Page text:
When Old Man Winter meets Baby New Year, may their introduction be an invitation to you to surrender your old life and let Christ make you new. You don’t even have to wait until then because we have the call in Scripture that Now is the day of salvation. Merry Christmas, and may this season bring you the newness and joy of life with our Savior, Christ the King! Amen.
Merry Christmas, Everyone. Here’s a fun story as my gift to all of you. I wrote it as a challenge for our local writer’s group. I’ve also included it as an attachment at the end in case anyone would like to download and/or print it. Enjoy…
THREE WANDERING KINGS
(by Crystal A Murray)
We three kings knew we had a long journey ahead. We started on a silent night, but it turned out that many joined us along the way. We happened upon Good King Wenceslas, who asked us where we were going. Since we weren’t exactly sure yet (at this point we were just following the yonder star), I just hem-hawed around and finally answered, “Oh…little town of Bethlehem, I reckon.”
We continued on down the road when one of our road mates stopped and said, “Do you hear what I hear?“
I answered, “Oh come, oh come, Emmanuel; tell us what you heard.”
And then Melchior spoke up and said, “I didn’t hear anything, but I saw three ships come sailing in as we passed the harbor.”
“If you already saw the ships,” I said, “then it’s beginning to look a lot like Christmas.”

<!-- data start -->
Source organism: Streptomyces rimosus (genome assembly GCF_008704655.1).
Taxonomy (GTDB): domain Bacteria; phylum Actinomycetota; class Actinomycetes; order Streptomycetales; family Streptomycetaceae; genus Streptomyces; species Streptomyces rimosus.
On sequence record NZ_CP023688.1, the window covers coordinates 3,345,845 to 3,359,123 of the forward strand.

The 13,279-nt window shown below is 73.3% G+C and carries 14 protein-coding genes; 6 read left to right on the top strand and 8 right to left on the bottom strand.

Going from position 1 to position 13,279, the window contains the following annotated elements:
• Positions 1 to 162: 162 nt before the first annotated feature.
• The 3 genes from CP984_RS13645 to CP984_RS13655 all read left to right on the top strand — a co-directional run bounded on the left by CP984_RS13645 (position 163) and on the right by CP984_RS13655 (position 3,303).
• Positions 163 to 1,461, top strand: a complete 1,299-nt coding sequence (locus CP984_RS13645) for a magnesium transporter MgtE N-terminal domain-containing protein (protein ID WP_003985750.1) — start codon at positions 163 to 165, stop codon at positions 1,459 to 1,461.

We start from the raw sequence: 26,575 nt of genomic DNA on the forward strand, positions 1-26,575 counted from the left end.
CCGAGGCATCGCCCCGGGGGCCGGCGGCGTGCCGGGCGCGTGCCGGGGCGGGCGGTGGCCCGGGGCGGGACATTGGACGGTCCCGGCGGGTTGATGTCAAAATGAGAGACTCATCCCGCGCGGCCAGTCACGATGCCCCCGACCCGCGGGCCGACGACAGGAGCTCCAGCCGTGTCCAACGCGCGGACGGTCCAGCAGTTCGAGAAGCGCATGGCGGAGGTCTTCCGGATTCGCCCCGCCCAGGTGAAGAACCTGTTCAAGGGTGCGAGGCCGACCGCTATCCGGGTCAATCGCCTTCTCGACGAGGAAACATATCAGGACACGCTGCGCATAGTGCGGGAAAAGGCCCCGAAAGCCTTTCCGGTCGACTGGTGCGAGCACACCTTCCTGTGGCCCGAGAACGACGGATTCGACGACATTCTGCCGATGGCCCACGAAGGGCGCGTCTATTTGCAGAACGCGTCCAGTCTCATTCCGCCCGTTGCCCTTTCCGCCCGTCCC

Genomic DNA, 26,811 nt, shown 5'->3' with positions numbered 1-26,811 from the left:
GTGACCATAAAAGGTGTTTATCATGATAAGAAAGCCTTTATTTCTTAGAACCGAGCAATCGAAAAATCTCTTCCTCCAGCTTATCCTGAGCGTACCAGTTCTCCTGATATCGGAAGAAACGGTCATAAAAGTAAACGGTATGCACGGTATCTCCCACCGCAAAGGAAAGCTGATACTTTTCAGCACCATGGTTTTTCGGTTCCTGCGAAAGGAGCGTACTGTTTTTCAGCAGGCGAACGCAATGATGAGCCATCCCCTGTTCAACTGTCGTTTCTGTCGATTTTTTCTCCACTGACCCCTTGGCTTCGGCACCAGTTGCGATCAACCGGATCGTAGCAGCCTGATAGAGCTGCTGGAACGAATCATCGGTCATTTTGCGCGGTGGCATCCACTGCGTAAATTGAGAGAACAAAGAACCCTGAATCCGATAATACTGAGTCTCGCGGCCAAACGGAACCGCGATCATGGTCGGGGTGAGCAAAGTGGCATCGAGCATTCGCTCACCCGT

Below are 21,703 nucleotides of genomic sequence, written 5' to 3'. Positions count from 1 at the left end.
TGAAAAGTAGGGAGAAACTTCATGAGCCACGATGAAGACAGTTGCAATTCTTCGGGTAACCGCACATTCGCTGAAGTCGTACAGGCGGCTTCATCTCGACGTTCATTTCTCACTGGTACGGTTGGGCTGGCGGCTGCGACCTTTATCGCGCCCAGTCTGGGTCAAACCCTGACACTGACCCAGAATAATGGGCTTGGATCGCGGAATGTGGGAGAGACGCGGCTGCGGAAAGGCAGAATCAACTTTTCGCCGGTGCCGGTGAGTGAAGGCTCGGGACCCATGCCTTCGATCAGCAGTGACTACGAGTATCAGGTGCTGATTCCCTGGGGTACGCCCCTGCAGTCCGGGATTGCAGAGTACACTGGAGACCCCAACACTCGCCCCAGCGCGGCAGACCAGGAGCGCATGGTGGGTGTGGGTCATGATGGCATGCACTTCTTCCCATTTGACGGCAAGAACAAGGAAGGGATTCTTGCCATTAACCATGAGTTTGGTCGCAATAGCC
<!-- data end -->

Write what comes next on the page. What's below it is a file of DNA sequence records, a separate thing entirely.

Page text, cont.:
“Well then,” said Melchior, “go tell it on the mountain, so everyone will know!”
“But who will tell Grandma?” asked one of our younger travelers.
“We will,” announced a group of teens who had joined us. As they ran out of sight, I heard them singing what sounded like, Hi ho, hi ho, to Grandmother’s house we go. It reminded me so much of my childhood that I could practically see our old homestead decked out with the holly and the ivy, and I could smell the chestnuts roasting on an open fire. Oh those memories of days spent rockin’ around the Christmas tree were so wonderful. I hate that it all had to end when Grandma got run over by a reindeer.
I was almost crying when someone broke into my thoughts. “I think I just heard the silver bells.”
“You mean you heard dinner bells,” I joked because I knew we were all starting to get hungry. Never-the-less, we trudged along until it dawned on us–well, it wasn’t morning yet, so no dawn, but it came upon the midnight clear that the star was leading us to a barn in the middle of a field.
As we approached the barn, someone shouted, “Bring a torch, Jeanette Isabella,” and we all sprang forward to view the baby who had been tucked away in a manger. At that, the little drummer boy who was traveling with us began to play a special tune that sounded more like sleigh bells or jingle bells than a drum. (I don’t know how he did that.) Anyway, it was magical and made me wonder, what child is this that can turn even the sound from a child’s toy into such beautiful orchestration. And that’s when I heard the bells on Christmas day, and then we all exclaimed together, “Oh holy night!” Continue reading